E-learning to boost Police 'thick blue line'

Computer-aided system sought

As concern mounts about the quality of Police recruitment and training, the force has gone to market for a computer-aided learning system.

Police staff should be able to study online, selecting courses from a catalogue and the system should also keep track of their progress through each course. Lesson material itself is not directly part of the deal, but potential suppliers have been asked to indicate whether they can source such material.

The tender comes in the wake of media disclosure of an internal report suggesting the standard of knowledge required of Police recruits is falling. That report, written by Senior Sergeant Iain Saunders and obtained by the Dominion Post under the Official Information Act, revealed trainers were having to warn managers about poor performers.

The Dominion Post reported fears among frontline police that the standard of recruits had been compromised to meet the Government’s target of adding 1000 more officers by 2009.

The report’s author warned management that lauding the quality of recruits was innaccurate and misleading and risked significant embarrassment.

The kind of training to be delivered by the e-learning system has yet to be determined, says a Police spokeswoman, “but all Police training suitable for that medium will be considered.”

Proposals are due by mid-July and the system with the system to be implemented by September.

The Police have also asked for information from providers about a new computer-aided dispatch (CAD) system. This favours a single-site national operation to replace the current three-centre system, distributed in Auckland, Wellington and Christchurch.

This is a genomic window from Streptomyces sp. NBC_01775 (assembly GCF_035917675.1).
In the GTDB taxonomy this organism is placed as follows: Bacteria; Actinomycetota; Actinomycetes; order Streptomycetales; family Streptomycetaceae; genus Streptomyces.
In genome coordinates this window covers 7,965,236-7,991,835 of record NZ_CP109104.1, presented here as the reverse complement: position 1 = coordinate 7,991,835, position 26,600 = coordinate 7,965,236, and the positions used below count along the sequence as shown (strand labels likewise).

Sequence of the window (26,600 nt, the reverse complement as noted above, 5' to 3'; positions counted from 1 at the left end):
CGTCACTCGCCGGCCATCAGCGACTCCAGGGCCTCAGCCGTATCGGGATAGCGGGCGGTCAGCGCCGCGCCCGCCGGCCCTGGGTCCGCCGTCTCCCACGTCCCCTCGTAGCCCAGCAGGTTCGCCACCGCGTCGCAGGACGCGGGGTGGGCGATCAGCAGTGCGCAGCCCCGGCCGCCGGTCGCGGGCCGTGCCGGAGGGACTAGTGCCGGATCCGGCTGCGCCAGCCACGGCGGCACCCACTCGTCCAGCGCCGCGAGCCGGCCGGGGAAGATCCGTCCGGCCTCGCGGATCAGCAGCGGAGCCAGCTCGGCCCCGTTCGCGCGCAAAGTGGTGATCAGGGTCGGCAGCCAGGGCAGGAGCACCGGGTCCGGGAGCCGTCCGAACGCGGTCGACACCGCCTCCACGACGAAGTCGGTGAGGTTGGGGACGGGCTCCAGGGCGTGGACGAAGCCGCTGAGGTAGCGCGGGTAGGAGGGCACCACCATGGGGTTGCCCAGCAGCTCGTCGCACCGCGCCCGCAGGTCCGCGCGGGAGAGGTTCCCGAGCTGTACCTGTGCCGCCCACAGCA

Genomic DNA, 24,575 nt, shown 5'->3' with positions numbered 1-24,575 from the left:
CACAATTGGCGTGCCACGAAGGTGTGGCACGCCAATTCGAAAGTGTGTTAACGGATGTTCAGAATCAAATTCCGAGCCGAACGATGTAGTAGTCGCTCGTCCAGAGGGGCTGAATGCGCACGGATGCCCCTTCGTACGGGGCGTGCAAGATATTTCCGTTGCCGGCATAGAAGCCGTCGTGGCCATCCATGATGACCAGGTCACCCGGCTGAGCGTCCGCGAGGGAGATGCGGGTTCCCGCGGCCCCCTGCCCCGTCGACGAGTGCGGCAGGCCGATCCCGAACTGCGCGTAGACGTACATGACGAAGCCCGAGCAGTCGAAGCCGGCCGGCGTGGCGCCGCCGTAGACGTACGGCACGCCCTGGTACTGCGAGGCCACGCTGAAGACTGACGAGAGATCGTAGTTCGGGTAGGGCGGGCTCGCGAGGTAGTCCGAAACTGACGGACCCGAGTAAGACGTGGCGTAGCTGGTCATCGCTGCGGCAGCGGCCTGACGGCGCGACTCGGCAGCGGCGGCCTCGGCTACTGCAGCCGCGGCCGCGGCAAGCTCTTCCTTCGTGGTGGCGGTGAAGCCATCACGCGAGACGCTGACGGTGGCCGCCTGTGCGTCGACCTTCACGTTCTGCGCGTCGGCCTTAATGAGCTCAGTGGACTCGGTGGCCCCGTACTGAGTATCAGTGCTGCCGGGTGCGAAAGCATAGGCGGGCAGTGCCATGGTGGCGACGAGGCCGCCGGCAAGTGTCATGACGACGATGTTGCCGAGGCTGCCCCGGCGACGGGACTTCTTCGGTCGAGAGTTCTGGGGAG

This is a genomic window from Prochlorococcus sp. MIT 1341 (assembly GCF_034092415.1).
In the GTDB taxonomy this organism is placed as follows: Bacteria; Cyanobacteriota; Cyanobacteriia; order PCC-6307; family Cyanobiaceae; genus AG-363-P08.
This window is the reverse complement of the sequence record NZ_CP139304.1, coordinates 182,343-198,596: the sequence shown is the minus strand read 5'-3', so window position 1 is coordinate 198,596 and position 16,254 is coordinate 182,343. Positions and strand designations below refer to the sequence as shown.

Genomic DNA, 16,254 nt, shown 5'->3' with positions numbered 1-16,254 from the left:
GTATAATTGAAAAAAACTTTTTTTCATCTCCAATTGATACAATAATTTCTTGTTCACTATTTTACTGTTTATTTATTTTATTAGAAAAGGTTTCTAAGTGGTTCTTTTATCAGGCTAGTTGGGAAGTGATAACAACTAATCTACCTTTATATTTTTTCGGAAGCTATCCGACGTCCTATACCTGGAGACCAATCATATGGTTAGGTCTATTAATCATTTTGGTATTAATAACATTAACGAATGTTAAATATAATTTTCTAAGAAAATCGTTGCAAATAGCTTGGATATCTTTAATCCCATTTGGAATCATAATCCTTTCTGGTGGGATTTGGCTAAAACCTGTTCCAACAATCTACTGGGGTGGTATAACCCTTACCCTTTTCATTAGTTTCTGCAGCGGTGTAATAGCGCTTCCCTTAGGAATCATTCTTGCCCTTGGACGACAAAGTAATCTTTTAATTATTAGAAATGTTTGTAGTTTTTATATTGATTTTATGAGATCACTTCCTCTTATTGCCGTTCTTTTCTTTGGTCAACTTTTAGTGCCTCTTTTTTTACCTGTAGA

The dispatch system receives emergency calls for Police and Fire services, dispatches staff to reported incidents and “manages resources to cater for reactive, directive and scheduled responses”.

The current dispatch system has also come in for criticism over several years, with allegations of slow or no response to emergency calls. Police have countered with suggestions of shortage of staff and funding.

Some of the public criticisms alleged lack of local knowledge by the CAD operators, after the three regional centres replaced smaller local call dispatch teams.

It now seems likely that the consolidation will proceed further to one national centre. However, no definite decision has been made to replace the current system, the request document says.

“The outcome of this RFI will inform future decisions on replacement and provide a panel of suitable qualified providers should Police continue to [the next stage],” says the document.

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